Securing legal and operation nexus between Canadian charities and overseas counterparts
Mark S. Anshan
In an earlier article we discussed the means by which parent non profits can maintain control of subsidiary non profits as part of the credit proofing approach to protecting assets. The same principles and solutions can be applied to foreign charities that maintain operating charities in Canada to raise funds and support their work. There are, indeed, many charities that operate in Canada as “Friends of..” or “Canadian Committee of..” or other such names.
There have been situations where foreign charities find that, having established a Canadian charity to support their work, the legal structure that is in place does not align well with the goals of the foreign charity and conflicts arise between the foreign and Canadian based charity. The challenge is to maintain proper control over the Canadian subsidiary while at the same time ensuring that the Canadian charity (as an independent corporation) can maintain the independence required of Canadian corporations and the directors fulfill their fiduciary obligations.
A practical solution is for the foreign charity to become the sole voting member of the Canadian charity. This is done in the by-law under Membership. Through this provision, the foreign charity is the only voting member of the Canadian charity, i.e. elects the Board of Directors. Under Canadian law, a majority of the directors must be Canadian residents and therefore, in electing the directors, the foreign charity as sole voting member, has the legal requirement to elect Canadian residents to the Board of Directors. Of course, this makes sense from a practical perspective as a foreign charity will not achieve much traction in Canada if it does not have a strong group of Canadian supporters for its projects and programs.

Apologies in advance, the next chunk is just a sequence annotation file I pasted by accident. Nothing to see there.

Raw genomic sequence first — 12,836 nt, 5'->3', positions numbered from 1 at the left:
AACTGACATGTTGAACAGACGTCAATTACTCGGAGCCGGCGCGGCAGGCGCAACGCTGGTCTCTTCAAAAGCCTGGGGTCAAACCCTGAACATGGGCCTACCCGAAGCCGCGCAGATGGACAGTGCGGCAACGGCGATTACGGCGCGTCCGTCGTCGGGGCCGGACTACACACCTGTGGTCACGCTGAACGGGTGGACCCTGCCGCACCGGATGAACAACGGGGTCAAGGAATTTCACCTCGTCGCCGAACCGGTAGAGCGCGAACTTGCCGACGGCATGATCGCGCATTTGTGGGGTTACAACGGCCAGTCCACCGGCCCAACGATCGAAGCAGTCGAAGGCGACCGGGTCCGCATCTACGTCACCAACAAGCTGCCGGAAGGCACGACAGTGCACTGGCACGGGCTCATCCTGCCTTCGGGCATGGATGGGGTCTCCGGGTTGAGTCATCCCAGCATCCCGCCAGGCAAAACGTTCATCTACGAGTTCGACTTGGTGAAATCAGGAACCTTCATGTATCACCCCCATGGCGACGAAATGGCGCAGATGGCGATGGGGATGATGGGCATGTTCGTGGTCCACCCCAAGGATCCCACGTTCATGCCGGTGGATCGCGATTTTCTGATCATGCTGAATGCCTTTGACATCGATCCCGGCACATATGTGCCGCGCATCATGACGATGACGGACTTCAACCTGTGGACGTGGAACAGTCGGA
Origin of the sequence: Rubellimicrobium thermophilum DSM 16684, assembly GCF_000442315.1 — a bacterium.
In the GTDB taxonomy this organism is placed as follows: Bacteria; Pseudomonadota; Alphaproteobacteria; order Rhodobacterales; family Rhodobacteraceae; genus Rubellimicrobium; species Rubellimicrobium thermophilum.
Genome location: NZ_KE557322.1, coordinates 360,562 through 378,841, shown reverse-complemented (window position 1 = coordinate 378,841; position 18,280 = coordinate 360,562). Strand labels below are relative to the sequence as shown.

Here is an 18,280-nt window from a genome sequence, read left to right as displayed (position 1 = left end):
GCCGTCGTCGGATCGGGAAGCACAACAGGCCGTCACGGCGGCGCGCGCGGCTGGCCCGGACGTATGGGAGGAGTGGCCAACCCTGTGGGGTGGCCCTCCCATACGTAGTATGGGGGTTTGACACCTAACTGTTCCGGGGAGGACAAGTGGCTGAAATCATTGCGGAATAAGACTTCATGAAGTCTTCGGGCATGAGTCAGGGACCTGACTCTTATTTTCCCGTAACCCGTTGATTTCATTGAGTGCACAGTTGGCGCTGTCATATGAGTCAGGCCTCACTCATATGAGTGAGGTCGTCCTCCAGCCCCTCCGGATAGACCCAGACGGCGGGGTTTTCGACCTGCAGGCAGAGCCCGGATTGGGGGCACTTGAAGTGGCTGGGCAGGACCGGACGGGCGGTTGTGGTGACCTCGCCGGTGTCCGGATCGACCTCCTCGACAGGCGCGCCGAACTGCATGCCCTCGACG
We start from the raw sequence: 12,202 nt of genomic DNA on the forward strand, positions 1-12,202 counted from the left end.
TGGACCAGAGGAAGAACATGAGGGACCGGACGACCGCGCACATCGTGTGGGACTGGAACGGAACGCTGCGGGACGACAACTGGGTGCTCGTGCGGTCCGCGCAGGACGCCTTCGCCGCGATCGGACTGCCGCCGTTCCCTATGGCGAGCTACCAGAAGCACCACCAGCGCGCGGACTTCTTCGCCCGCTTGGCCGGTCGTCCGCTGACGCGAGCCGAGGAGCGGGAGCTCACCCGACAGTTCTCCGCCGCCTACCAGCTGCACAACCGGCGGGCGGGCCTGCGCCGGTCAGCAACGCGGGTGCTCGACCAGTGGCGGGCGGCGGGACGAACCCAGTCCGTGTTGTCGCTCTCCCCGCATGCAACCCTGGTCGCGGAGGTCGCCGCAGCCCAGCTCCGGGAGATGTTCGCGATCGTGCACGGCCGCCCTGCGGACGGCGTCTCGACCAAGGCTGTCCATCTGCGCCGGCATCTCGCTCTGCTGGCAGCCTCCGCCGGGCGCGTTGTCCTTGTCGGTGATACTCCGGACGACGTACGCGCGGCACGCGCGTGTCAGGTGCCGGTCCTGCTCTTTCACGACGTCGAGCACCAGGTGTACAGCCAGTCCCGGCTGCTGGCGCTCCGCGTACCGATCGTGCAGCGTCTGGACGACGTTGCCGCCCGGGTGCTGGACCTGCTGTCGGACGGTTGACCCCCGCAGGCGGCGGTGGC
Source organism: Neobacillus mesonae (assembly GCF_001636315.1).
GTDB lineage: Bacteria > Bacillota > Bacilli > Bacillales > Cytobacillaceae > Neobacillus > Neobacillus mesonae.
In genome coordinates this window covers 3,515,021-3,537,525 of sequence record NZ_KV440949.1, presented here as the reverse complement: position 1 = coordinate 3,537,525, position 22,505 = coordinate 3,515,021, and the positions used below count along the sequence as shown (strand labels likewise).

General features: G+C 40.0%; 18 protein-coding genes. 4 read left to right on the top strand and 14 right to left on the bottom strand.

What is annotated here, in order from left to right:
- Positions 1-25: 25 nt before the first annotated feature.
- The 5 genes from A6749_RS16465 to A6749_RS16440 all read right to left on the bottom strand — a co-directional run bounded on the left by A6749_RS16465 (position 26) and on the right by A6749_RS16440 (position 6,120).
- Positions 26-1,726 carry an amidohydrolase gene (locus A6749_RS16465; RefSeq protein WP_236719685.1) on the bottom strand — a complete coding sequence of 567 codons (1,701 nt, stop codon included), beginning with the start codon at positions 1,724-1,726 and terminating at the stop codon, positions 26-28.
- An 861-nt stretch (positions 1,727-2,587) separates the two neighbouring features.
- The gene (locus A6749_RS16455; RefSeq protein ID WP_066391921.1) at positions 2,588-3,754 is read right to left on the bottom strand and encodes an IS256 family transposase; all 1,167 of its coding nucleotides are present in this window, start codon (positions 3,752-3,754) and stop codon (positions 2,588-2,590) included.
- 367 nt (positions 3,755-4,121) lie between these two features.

As important as securing the legal nexus between a foreign charity and its Canadian charity is the overriding important operational and organizational relationship that needs to be in place so that both charities are working in strong collaboration to achieve the overall objectives of each one. Legal and organizational structures are important – an obvious point. Recruiting the right personnel to work in the Canadian charity who understand the goals and how collaboration needs to work with the foreign charity staff (colleagues) will ultimately ensure that the objectives will be met and the charities will operate effectively.
The starting point is to make sure the legal nexus between the two charities is well established. With the Canada Not-for-profit Corporations Act (CNCA) now in force and the Ontario Not-for-profit Corporations Act (ONCA) soon to be force, it is a good opportunity to review the legal relationship between foreign charities and their Canadian counterparts as the Canadian charities must now review and make required amendments to their by-laws and Letters Patent.